Tuesday, 27 November 2012

if mental illness doesn't exist then why do we have brain surgery for it?

I and many other survivors of mental ill health and the psychiatric system don't believe there is such a thing as 'mental illness'.  We refused to believe it when we had episodes of mental distress and were subsequently psychiatrically drugged, sometimes forcibly.  And still we didn't believe it and recovered, completely.

Therefore if we are right and there isn't such a thing or psychiatric construct as mental illness then why do we need brain surgery for it?  As in, removing the bits of brains that have feelings and experience emotional pain.  I think that's what it does although I'll have to wait until I've had a meeting with the NMD specialists at the Advanced Interventions Service, Ninewells Hospital, before I can confirm the ins and outs of it.  [watch this space]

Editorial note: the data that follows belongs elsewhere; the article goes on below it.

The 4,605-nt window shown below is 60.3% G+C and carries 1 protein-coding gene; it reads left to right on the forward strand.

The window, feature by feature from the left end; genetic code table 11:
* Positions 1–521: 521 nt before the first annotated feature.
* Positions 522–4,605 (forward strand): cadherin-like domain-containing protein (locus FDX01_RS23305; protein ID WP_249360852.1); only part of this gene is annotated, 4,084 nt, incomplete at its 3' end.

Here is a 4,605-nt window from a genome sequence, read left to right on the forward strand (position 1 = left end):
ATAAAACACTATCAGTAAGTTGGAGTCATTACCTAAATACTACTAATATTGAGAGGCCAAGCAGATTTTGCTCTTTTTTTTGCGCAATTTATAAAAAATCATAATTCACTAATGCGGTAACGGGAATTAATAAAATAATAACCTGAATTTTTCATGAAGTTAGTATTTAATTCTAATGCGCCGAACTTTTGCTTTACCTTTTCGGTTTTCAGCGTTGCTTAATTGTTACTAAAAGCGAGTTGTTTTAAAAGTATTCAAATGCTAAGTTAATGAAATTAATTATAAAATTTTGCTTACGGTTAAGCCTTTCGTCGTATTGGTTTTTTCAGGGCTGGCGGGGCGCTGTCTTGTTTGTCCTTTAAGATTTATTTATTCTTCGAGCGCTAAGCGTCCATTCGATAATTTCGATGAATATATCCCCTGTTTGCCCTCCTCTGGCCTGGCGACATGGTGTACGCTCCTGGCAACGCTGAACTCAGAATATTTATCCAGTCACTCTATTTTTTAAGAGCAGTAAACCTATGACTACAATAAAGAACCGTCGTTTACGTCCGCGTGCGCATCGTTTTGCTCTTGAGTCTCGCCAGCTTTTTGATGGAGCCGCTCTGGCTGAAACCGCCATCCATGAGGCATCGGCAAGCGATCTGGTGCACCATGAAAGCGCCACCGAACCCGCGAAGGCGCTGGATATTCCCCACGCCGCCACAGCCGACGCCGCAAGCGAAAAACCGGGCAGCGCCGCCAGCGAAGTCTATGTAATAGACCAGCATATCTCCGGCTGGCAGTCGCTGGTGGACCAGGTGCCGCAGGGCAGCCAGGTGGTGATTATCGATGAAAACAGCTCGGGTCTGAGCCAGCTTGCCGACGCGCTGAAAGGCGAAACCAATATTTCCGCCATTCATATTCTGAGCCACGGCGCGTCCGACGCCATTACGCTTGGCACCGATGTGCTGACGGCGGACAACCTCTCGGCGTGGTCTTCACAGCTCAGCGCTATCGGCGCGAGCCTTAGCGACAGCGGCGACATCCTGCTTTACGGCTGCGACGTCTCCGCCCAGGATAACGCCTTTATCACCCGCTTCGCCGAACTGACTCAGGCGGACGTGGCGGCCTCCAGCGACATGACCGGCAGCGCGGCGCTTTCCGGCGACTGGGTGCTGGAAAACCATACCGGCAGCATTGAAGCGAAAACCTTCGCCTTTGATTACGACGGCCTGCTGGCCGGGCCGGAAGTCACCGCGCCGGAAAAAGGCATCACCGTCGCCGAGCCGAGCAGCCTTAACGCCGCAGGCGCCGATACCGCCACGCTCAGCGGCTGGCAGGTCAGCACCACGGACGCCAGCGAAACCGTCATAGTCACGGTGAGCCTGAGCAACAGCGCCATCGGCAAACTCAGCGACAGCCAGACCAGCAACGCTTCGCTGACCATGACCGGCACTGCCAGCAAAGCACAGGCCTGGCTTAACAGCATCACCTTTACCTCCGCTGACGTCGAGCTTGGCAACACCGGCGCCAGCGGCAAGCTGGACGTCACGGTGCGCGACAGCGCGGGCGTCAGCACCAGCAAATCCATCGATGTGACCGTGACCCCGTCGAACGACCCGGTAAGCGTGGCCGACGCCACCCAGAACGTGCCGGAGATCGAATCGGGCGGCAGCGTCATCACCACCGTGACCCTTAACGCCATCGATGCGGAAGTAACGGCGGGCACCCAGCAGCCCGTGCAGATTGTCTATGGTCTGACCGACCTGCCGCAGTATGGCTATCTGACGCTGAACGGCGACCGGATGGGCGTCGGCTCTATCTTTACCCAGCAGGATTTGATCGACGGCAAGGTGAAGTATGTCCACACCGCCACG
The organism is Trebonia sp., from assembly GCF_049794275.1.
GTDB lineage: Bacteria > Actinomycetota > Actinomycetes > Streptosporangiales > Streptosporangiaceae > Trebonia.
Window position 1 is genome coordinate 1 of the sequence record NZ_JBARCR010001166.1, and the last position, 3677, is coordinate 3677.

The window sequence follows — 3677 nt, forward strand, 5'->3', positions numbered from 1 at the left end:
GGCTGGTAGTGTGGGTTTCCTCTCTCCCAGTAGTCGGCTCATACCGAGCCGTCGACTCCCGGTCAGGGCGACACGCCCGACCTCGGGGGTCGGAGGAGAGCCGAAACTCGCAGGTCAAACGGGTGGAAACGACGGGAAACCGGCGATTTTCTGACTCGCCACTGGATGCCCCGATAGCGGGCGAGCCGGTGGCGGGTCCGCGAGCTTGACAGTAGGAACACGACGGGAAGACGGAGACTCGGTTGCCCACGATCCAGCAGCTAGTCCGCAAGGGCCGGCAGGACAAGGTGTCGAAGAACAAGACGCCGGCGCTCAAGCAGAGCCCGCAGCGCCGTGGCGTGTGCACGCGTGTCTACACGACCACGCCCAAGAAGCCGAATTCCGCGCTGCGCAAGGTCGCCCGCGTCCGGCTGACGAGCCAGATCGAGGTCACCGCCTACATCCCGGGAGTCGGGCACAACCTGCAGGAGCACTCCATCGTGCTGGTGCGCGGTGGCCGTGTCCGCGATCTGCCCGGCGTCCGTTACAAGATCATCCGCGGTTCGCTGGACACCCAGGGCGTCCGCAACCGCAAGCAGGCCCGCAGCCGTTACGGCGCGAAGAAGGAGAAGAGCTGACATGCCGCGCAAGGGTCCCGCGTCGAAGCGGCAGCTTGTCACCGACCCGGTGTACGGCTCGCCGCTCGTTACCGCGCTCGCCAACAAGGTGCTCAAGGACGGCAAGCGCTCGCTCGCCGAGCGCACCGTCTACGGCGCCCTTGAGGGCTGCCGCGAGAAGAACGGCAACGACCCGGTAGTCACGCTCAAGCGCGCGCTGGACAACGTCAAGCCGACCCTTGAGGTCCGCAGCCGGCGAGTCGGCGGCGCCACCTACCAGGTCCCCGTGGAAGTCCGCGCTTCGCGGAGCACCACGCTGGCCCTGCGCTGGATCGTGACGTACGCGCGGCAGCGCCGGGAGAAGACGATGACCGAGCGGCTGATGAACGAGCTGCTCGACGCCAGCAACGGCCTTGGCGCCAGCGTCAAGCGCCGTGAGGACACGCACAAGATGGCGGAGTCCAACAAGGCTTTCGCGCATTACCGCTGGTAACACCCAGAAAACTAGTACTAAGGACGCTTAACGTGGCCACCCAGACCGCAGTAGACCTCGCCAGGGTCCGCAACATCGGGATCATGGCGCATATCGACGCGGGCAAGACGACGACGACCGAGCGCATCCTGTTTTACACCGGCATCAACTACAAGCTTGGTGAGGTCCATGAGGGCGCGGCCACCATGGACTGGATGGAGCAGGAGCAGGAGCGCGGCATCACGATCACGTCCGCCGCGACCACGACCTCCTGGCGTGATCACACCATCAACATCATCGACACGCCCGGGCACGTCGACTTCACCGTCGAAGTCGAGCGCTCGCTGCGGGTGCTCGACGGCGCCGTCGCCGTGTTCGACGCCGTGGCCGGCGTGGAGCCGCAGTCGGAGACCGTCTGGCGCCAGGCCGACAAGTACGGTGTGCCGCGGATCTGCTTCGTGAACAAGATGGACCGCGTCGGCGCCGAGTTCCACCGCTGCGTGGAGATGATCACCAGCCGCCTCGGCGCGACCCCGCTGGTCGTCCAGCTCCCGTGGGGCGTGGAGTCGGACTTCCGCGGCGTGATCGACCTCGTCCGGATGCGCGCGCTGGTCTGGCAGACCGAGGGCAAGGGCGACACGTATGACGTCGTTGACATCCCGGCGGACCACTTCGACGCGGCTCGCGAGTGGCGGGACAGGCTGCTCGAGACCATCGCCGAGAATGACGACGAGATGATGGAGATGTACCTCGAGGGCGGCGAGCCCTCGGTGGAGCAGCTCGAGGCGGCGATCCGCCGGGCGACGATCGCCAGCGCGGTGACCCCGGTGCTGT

I'm not a scientist although I am someone who likes to know what the truth of a situation is.  As far as that can be assessed.  For I know that nothing is absolute or provable, in science or in life.  And sometimes it is just a matter of opinion, or one opinion against another.  But with brain surgery I really want it to be more than an opinion.  Because the procedure cannot be reversed, it's irreversible.

Does it mean then that real recovery from mental ill health and mental distress requires a disbelief in mental illness?  To get out of the psychiatric system and out from under the psychiatric label then we have to refuse to be called mentally ill and resist the treatment?  That makes sense to me because it was my experience and story of navigating the system

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